Filters allow a user to search by payment, by brand, by vehicle type, by dealership, and eventually by geographic region. Searching by brand, I discovered a variety of vehicles ranging from a 2015 Nissan Versa with 47,519 miles ($130 per month) to a 2014 Rolls Royce Wraith with 16,788 miles ($3,110 per month).
The app’s design is simple and clean, using orange as a highlight to draw the eye to important information. Stock photography contributes to the uncluttered appearance, and the app responds quickly to inputs. Not surprisingly, it looks and feels much like the TrueCar experience.
Setting my maximum payment at $600 per month, I selected BMW to see what ultimate driving machines can be had for that amount of money. The app told me that 65 vehicles awaited my consideration, the least expensive a 2013 3 Series with 37,063 miles for $340 per month.
Right below that one, another 2013 3 Series was available, and for just 10 bucks more each month. But the more expensive car also had 51,986 miles. Naturally, I deduced that it must provide a higher level of specification.
By swiping right on each vehicle, photos taken by the dealership provided additional detail, but in this case they weren’t helpful. The cheaper car was black, while the more expensive car was white.
By tapping each car, important considerations came to light. The black car was a 320i with an automatic transmission and leatherette seats. The white car was a 328i with an automatic transmission and real leather upholstery.
Additionally, I could use a mileage adjustment bar to change to 15,000 miles of annual driving, which immediately recalculated the monthly payment. I could even view the payment with and without all applicable taxes.
Full terms of the contract were also available for review, spelling out in detail all obligations, especially as it pertains to maintenance, repair, and wear-and-tear while the vehicle is under your care.
Still, I had no idea what vehicle price the payment was based upon. Apparently, you just need to trust that Fair has got your back.
Testing the Fair Price Guarantee
Painter is smart to offer relatively new, low-mileage used cars through Fair.
First, a used car is only worth as much as someone will pay for it. That means there is plenty of wiggle room in terms of what constitutes a fair price, or in this case, a fair payment.
Second, after making enemies of dealerships during his tenure at TrueCar, the nebulous nature of used vehicle pricing, and the healthy profitability that is built into it, virtually guarantees that dealerships will be eager to list vehicles on Fair.
To see just how fair Fair’s payment prices are, I performed as close to an apples-to-apples comparison as I could.
On the Fair app, I found a dark blue 2016 Honda Civic LX sedan with a continuously variable transmission and 18,571 miles on it. This certified pre-owned (CPO) vehicle, based on 15,000 miles of driving each year, would cost $242 per month plus tax, and the start payment would be $600.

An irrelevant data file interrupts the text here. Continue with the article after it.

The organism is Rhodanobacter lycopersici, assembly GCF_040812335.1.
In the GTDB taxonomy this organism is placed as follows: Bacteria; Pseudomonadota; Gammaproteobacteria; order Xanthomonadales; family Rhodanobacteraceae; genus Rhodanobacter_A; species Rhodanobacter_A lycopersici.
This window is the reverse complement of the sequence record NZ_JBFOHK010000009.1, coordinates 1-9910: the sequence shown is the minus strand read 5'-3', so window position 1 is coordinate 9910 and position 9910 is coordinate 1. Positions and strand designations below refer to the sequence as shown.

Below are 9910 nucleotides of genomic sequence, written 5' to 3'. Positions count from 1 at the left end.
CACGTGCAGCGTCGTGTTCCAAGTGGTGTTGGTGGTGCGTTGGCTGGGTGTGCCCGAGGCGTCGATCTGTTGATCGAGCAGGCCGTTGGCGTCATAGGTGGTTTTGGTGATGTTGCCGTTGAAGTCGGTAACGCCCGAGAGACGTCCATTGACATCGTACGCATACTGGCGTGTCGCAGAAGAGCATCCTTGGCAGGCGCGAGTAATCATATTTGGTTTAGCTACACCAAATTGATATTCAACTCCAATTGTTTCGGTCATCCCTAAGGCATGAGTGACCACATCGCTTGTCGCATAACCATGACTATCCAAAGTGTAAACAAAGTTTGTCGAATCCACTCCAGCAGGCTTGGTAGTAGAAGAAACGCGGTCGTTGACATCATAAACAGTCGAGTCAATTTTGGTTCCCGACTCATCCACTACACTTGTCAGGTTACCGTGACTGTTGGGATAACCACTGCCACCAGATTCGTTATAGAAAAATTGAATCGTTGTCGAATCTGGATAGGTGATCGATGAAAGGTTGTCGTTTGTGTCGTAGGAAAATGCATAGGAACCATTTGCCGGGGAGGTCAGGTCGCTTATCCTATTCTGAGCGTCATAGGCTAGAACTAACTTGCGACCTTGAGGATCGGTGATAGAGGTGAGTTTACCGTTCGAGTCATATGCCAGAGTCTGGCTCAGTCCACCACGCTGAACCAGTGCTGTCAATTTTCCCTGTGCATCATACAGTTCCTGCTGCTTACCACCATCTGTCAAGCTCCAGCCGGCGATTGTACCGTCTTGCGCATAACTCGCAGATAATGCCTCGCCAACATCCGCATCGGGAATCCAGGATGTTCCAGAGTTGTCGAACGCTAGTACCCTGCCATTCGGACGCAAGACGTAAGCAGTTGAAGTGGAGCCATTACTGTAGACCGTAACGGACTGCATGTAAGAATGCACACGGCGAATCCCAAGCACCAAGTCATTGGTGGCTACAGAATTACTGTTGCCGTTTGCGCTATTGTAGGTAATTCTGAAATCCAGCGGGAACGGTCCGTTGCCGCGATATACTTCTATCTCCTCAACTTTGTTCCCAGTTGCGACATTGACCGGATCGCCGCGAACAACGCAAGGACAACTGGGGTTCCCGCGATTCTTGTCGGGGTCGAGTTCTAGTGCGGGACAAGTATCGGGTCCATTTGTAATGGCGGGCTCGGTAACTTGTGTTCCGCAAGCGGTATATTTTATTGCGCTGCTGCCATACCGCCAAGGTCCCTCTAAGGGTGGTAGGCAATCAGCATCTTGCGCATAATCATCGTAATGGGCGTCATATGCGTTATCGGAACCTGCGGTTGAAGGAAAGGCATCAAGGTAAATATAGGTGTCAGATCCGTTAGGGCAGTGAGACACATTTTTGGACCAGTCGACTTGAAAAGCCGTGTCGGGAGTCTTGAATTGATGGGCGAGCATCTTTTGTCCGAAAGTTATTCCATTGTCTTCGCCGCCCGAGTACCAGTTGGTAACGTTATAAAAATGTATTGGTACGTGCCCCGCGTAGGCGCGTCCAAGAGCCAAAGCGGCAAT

Next, I went to Honda’s website and built a dark blue 2017 Honda Civic LX sedan with a CVT. Using the site’s payment calculator, a 36-month lease allowing 15,000 miles per year would cost $221 per month plus tax with $600 due at signing. That’s $21 less than the Fair car.
To be, umm, fair, though, the Fair car includes basic maintenance, which includes oil changes, tire rotations, fluid top-offs, and inspection checks. You don’t get that on a new Honda Civic (though you do on a new Toyota Corolla). The Fair car also comes with an extended warranty after the factory warranty expires, and 24/7 roadside assistance after Honda’s program runs out.
Is Fair actually fair?
I cannot tell you if Fair is actually fair, because as far as I can tell you never find out what the car’s original value is at the start of the contract. Instead, you know what your payment is, and Fair promises that you won’t find a better deal on the exact same car (as if someone using an app to lease a car is going to make the effort to put the guarantee to the test.)
Fair is about simplicity. People are payment shoppers, and because it bases transactions on payment, it saves busy people time, energy, and effort. You can almost hear someone saying: “Hey, I can get a BMW 3 Series for less than $400 a month? Sign me up!”
Fair is also about flexibility. Unlike with a traditional lease, you can get out of a Fair car with just five days of advance notice. Lost your gig? Get rid of the car without penalty. Got a killer promotion and raise? Dump that Civic for a Lexus RX. Realized that a 320i isn’t nearly as much fun to drive as 340i? Swap it out for the more powerful Bimmer.
Simplicity and flexibility are worth something. As long as you realize that this is what you’re getting by using Fair, and you don’t mind driving a used car instead of a new car, then download the app and join the car-as-a-service movement.